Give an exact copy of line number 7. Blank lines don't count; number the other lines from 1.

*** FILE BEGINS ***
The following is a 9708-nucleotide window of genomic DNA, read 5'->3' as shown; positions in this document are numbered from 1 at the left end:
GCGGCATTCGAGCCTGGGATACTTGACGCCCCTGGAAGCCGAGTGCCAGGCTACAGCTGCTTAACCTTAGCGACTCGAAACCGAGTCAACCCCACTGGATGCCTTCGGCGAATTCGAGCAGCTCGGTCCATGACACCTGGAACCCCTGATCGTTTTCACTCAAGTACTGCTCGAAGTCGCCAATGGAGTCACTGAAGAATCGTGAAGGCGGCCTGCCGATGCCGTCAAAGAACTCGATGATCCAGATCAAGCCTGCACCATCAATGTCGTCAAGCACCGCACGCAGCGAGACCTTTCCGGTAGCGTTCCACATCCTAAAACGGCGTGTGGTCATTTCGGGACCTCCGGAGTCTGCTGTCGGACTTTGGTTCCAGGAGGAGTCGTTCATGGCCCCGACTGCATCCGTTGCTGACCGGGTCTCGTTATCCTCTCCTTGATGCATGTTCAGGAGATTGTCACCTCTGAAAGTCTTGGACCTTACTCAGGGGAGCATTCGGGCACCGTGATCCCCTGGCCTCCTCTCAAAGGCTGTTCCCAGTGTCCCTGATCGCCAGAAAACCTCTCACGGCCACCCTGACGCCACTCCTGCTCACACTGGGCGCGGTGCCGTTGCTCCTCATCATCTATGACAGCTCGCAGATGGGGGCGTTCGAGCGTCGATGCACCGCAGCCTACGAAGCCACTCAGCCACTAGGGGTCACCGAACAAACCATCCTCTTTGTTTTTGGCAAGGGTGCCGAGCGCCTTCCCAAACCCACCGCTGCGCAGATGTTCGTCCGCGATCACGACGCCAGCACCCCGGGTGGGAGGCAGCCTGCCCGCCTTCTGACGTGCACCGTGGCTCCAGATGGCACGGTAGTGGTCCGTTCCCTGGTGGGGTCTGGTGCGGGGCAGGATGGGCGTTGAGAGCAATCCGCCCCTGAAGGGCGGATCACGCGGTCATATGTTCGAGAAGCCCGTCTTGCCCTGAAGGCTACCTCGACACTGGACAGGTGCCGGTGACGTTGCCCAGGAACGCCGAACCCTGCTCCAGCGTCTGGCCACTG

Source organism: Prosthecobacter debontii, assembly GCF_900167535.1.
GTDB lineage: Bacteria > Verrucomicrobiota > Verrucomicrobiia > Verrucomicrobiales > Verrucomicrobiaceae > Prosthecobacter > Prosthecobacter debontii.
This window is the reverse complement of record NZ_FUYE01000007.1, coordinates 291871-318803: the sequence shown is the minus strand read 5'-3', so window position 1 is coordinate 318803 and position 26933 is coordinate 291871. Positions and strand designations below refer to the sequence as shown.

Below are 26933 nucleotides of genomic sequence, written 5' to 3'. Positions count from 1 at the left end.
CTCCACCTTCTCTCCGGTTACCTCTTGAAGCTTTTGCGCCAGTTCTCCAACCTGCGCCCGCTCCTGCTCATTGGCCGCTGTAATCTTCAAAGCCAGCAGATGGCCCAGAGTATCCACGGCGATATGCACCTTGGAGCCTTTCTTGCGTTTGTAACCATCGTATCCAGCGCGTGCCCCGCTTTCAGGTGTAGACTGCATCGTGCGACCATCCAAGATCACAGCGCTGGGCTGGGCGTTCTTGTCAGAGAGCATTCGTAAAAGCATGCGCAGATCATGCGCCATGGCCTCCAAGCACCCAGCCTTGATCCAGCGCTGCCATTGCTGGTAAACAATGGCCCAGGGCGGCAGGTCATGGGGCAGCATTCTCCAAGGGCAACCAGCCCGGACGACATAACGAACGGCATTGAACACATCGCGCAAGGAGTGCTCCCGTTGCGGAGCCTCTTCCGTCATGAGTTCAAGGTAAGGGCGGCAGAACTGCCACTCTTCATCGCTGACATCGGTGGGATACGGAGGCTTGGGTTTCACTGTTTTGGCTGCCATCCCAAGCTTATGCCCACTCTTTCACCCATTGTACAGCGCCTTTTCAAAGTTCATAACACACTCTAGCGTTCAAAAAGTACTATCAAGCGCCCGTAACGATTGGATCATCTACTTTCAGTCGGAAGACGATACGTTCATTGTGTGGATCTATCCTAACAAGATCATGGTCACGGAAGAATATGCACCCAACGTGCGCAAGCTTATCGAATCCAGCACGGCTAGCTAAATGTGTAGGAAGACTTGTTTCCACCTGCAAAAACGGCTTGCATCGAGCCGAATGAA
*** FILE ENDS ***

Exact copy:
CTCCACCTTCTCTCCGGTTACCTCTTGAAGCTTTTGCGCCAGTTCTCCAACCTGCGCCCGCTCCTGCTCATTGGCCGCTGTAATCTTCAAAGCCAGCAGATGGCCCAGAGTATCCACGGCGATATGCACCTTGGAGCCTTTCTTGCGTTTGTAACCATCGTATCCAGCGCGTGCCCCGCTTTCAGGTGTAGACTGCATCGTGCGACCATCCAAGATCACAGCGCTGGGCTGGGCGTTCTTGTCAGAGAGCATTCGTAAAAGCATGCGCAGATCATGCGCCATGGCCTCCAAGCACCCAGCCTTGATCCAGCGCTGCCATTGCTGGTAAACAATGGCCCAGGGCGGCAGGTCATGGGGCAGCATTCTCCAAGGGCAACCAGCCCGGACGACATAACGAACGGCATTGAACACATCGCGCAAGGAGTGCTCCCGTTGCGGAGCCTCTTCCGTCATGAGTTCAAGGTAAGGGCGGCAGAACTGCCACTCTTCATCGCTGACATCGGTGGGATACGGAGGCTTGGGTTTCACTGTTTTGGCTGCCATCCCAAGCTTATGCCCACTCTTTCACCCATTGTACAGCGCCTTTTCAAAGTTCATAACACACTCTAGCGTTCAAAAAGTACTATCAAGCGCCCGTAACGATTGGATCATCTACTTTCAGTCGGAAGACGATACGTTCATTGTGTGGATCTATCCTAACAAGATCATGGTCACGGAAGAATATGCACCCAACGTGCGCAAGCTTATCGAATCCAGCACGGCTAGCTAAATGTGTAGGAAGACTTGTTTCCACCTGCAAAAACGGCTTGCATCGAGCCGAATGAA